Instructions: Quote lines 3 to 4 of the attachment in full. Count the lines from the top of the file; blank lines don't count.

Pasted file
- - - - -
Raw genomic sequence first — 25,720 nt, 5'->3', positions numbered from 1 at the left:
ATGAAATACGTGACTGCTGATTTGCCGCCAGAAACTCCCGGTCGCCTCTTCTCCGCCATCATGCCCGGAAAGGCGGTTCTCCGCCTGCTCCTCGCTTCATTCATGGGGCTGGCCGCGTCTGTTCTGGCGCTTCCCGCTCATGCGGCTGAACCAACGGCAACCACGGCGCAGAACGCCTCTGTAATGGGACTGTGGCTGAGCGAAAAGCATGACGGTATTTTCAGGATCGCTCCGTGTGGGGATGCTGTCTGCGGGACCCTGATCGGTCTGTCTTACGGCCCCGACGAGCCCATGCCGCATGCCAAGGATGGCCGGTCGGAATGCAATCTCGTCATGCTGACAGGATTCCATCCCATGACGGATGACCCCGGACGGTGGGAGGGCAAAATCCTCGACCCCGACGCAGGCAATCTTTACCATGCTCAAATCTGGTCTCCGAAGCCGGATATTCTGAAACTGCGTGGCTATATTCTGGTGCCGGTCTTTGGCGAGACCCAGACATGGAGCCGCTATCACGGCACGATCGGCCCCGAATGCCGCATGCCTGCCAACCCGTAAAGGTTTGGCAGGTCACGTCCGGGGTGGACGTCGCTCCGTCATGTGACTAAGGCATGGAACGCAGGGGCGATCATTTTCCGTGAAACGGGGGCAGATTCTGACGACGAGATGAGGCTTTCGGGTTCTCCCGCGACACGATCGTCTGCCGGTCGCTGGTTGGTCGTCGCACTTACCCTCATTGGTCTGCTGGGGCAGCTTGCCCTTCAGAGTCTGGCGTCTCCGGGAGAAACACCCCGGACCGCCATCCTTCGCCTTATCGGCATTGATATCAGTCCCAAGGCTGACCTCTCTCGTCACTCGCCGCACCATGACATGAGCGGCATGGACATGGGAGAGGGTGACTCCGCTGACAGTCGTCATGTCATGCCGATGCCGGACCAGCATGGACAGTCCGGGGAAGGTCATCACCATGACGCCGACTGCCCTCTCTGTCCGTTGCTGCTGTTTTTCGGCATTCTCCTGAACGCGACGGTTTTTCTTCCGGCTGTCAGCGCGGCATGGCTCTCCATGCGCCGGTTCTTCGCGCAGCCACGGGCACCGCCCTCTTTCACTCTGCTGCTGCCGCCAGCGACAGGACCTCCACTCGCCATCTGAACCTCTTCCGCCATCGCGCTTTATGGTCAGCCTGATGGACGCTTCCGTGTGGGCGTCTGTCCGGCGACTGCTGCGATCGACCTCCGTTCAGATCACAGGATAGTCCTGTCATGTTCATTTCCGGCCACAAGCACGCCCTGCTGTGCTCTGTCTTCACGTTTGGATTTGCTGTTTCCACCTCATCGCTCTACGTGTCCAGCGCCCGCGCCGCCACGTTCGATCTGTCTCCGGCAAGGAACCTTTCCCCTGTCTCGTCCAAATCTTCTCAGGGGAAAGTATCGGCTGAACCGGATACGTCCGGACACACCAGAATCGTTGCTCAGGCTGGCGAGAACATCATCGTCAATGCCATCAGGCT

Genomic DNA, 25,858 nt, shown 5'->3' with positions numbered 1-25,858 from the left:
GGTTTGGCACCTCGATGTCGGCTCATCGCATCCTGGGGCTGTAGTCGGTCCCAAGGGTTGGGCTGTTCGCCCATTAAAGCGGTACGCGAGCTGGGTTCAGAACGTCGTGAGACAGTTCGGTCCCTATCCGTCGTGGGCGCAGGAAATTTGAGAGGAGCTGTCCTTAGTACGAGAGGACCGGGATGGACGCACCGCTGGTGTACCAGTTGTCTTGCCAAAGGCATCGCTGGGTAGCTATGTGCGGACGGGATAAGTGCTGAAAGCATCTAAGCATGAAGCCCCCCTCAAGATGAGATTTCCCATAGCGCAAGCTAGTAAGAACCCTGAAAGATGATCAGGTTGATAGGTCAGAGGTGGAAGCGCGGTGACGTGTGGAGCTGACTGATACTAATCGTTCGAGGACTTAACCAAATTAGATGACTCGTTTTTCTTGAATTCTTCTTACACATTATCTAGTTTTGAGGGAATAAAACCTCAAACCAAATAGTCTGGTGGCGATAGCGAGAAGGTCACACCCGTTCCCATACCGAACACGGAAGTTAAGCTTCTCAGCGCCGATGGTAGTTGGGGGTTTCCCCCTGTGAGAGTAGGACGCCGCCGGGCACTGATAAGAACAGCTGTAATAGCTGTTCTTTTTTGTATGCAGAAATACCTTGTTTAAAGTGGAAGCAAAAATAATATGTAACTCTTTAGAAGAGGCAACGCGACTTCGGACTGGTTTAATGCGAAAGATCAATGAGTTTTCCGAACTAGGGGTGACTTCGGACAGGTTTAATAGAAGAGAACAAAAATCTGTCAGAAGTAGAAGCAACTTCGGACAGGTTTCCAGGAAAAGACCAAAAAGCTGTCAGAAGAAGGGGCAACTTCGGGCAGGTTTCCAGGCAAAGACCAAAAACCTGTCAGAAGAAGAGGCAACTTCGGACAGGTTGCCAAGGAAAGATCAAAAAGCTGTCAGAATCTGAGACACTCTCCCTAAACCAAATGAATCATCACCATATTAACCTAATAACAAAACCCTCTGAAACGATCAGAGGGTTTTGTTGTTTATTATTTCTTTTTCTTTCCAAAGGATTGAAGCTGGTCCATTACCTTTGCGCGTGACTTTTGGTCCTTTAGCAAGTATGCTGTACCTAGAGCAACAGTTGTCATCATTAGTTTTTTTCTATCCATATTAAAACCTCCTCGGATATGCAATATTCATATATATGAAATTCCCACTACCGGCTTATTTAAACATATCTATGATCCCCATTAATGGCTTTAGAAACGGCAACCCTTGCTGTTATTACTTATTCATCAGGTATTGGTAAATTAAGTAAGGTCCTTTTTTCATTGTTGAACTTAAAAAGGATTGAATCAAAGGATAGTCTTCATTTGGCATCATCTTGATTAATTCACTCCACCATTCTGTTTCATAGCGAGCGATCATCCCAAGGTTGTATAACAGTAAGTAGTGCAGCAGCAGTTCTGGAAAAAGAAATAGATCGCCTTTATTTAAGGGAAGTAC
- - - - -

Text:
Genomic DNA, 25,858 nt, shown 5'->3' with positions numbered 1-25,858 from the left:
GGTTTGGCACCTCGATGTCGGCTCATCGCATCCTGGGGCTGTAGTCGGTCCCAAGGGTTGGGCTGTTCGCCCATTAAAGCGGTACGCGAGCTGGGTTCAGAACGTCGTGAGACAGTTCGGTCCCTATCCGTCGTGGGCGCAGGAAATTTGAGAGGAGCTGTCCTTAGTACGAGAGGACCGGGATGGACGCACCGCTGGTGTACCAGTTGTCTTGCCAAAGGCATCGCTGGGTAGCTATGTGCGGACGGGATAAGTGCTGAAAGCATCTAAGCATGAAGCCCCCCTCAAGATGAGATTTCCCATAGCGCAAGCTAGTAAGAACCCTGAAAGATGATCAGGTTGATAGGTCAGAGGTGGAAGCGCGGTGACGTGTGGAGCTGACTGATACTAATCGTTCGAGGACTTAACCAAATTAGATGACTCGTTTTTCTTGAATTCTTCTTACACATTATCTAGTTTTGAGGGAATAAAACCTCAAACCAAATAGTCTGGTGGCGATAGCGAGAAGGTCACACCCGTTCCCATACCGAACACGGAAGTTAAGCTTCTCAGCGCCGATGGTAGTTGGGGGTTTCCCCCTGTGAGAGTAGGACGCCGCCGGGCACTGATAAGAACAGCTGTAATAGCTGTTCTTTTTTGTATGCAGAAATACCTTGTTTAAAGTGGAAGCAAAAATAATATGTAACTCTTTAGAAGAGGCAACGCGACTTCGGACTGGTTTAATGCGAAAGATCAATGAGTTTTCCGAACTAGGGGTGACTTCGGACAGGTTTAATAGAAGAGAACAAAAATCTGTCAGAAGTAGAAGCAACTTCGGACAGGTTTCCAGGAAAAGACCAAAAAGCTGTCAGAAGAAGGGGCAACTTCGGGCAGGTTTCCAGGCAAAGACCAAAAACCTGTCAGAAGAAGAGGCAACTTCGGACAGGTTGCCAAGGAAAGATCAAAAAGCTGTCAGAATCTGAGACACTCTCCCTAAACCAAATGAATCATCACCATATTAACCTAATAACAAAACCCTCTGAAACGATCAGAGGGTTTTGTTGTTTATTATTTCTTTTTCTTTCCAAAGGATTGAAGCTGGTCCATTACCTTTGCGCGTGACTTTTGGTCCTTTAGCAAGTATGCTGTACCTAGAGCAACAGTTGTCATCATTAGTTTTTTTCTATCCATATTAAAACCTCCTCGGATATGCAATATTCATATATATGAAATTCCCACTACCGGCTTATTTAAACATATCTATGATCCCCATTAATGGCTTTAGAAACGGCAACCCTTGCTGTTATTACTTATTCATCAGGTATTGGTAAATTAAGTAAGGTCCTTTTTTCATTGTTGAACTTAAAAAGGATTGAATCAAAGGATAGTCTTCATTTGGCATCATCTTGATTAATTCACTCCACCATTCTGTTTCATAGCGAGCGATCATCCCAAGGTTGTATAACAGTAAGTAGTGCAGCAGCAGTTCTGGAAAAAGAAATAGATCGCCTTTATTTAAGGGAAGTAC